Home / News / Apollo Tyres Inaugurate Tyre Testing Facility in Chennai


Apollo Tyres have inaugurated a tyre testing facility at their Global R&D Centre, Chennai, India. The new facility will help improve upon the efficiency and effectiveness of product development cycle for passenger vehicles and two-wheeler tyres, including the ones for electric vehicles.

The key features of the facility are the custom-designed ‘flat-trac’ machine and anechoic chamber, which would characterise the tyres’ dynamic and acoustic performances, leading to faster product development for both OE and replacement markets. Tyres for high-end passenger vehicles, EVs and high-end motorcycle will benefit the most due to this facility.

Speaking at the inauguration, Daniele Lorenzetti, Chief Technology Officer, Apollo Tyres Ltd, said “We strongly focus on continuous improvement in efficiency and effectiveness of product development, and this new facility will further augment our testing capabilities for future vehicle models. We will be able to fine-tune the performance of our products by simulating closely to real-world conditions using this facility. This is aligned with Apollo Tyres’ 2026 vision, of which technology is a key pillar.”

The flat-trac machine, which is a key component of Advanced Tyre Testing, is used to characterise handling parameters by measuring force and moment (F&M) properties of tyres. This machine is custom designed to address the tyre simulation needs of future vehicles, such as EVs and autonomous cars. Unlike previous versions, this machine replicates real-life situations, including emergency manoeuvres of vehicles. For two-wheelers, it simulates the most severe inclinations.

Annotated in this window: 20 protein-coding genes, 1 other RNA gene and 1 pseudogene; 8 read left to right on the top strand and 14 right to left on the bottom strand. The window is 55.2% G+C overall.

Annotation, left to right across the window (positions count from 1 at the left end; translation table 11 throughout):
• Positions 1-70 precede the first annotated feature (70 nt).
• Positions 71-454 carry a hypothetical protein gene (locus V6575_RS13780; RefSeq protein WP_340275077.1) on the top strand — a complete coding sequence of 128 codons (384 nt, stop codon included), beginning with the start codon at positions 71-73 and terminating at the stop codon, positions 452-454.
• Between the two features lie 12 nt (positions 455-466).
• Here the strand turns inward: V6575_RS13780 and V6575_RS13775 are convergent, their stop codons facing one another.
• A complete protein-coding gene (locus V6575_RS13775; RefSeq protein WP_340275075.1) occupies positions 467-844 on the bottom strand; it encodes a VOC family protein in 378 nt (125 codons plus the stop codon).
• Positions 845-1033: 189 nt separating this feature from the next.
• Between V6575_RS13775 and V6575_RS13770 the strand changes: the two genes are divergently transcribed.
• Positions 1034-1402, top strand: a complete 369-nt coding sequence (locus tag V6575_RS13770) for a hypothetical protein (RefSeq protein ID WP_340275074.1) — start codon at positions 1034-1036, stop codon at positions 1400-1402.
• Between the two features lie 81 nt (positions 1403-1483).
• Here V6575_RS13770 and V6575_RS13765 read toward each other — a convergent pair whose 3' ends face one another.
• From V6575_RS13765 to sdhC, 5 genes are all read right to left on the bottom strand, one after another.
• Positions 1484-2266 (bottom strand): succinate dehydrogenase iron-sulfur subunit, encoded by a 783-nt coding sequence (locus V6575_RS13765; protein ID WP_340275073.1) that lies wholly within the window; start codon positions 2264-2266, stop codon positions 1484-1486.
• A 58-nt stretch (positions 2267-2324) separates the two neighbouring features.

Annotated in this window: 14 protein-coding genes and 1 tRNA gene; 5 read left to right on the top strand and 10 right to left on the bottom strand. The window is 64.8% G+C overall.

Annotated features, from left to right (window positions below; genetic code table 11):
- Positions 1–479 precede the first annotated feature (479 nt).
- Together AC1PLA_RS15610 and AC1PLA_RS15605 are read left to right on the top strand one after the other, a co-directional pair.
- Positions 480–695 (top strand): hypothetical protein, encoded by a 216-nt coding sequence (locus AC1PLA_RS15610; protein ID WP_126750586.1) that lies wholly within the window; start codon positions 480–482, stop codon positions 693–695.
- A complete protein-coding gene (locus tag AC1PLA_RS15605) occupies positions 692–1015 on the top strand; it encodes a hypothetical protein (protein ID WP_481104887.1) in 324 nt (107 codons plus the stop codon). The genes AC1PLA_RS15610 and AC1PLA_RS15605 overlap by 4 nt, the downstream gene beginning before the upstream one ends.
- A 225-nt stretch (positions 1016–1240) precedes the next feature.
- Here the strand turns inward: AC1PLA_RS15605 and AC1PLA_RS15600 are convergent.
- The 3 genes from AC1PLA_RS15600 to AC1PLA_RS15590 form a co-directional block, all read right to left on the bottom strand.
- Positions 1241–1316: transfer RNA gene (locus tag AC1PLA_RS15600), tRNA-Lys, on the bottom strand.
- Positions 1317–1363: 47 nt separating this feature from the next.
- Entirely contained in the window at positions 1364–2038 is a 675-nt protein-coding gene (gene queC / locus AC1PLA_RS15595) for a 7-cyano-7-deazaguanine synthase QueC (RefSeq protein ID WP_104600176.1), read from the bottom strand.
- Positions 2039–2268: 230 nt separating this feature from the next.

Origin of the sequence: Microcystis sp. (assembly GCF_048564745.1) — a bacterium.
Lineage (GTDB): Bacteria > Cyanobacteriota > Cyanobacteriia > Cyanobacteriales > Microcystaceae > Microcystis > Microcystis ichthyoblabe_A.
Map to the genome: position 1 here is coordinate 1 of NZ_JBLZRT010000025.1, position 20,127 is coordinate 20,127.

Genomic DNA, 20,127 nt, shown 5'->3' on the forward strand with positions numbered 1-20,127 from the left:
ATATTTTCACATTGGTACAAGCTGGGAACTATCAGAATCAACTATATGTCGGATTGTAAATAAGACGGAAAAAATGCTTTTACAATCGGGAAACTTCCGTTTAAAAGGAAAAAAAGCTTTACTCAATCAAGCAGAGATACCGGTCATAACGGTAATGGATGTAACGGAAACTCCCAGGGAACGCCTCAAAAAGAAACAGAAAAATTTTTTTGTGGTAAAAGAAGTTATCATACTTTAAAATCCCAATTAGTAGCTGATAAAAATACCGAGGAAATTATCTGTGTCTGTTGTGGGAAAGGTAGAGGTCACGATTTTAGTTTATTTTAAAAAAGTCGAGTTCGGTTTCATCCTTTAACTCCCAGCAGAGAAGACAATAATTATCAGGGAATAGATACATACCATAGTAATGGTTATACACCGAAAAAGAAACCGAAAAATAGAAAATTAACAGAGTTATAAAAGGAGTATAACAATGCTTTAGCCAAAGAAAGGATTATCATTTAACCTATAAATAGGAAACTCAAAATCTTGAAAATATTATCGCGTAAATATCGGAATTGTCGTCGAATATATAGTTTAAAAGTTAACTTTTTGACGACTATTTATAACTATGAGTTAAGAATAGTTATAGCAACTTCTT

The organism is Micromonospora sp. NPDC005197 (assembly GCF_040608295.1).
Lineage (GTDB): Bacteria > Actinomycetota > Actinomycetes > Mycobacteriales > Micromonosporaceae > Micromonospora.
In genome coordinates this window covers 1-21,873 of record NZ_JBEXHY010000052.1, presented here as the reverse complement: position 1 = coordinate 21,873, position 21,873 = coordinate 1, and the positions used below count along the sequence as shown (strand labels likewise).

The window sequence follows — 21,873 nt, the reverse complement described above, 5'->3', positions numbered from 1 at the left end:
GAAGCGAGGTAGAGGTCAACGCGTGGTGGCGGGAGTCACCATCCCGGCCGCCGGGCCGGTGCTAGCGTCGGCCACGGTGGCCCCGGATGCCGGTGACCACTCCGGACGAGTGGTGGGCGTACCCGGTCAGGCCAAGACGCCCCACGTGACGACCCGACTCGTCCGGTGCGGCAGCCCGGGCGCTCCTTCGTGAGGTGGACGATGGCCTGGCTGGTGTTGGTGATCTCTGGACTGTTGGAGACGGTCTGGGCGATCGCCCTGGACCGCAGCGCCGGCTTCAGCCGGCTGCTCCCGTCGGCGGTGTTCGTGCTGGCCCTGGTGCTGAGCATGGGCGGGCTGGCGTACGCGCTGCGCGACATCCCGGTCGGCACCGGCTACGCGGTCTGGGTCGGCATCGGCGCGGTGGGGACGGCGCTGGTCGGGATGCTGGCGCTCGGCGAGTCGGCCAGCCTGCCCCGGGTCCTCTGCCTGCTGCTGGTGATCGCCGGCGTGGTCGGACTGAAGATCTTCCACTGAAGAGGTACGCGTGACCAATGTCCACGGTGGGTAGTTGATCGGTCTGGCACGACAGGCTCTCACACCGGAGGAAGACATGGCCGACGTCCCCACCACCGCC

Another component of this testing facility is the high-speed uniformity machine combined with anechoic chamber. This helps simulate the NVH (Noise, Vibration and Harshness) properties of the tyres, which are critical for vehicles, especially EVs and premium cars. This machine combines the study of both mechanical and acoustic comfort parameters, by building different road profiles for the tyres to be tested.

The company is also looking at reducing the expensive and time-consuming tests at different tracks around the world, by using these advanced testing capabilities.

Story: Sumesh Soman

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About the author: Sumesh Soman



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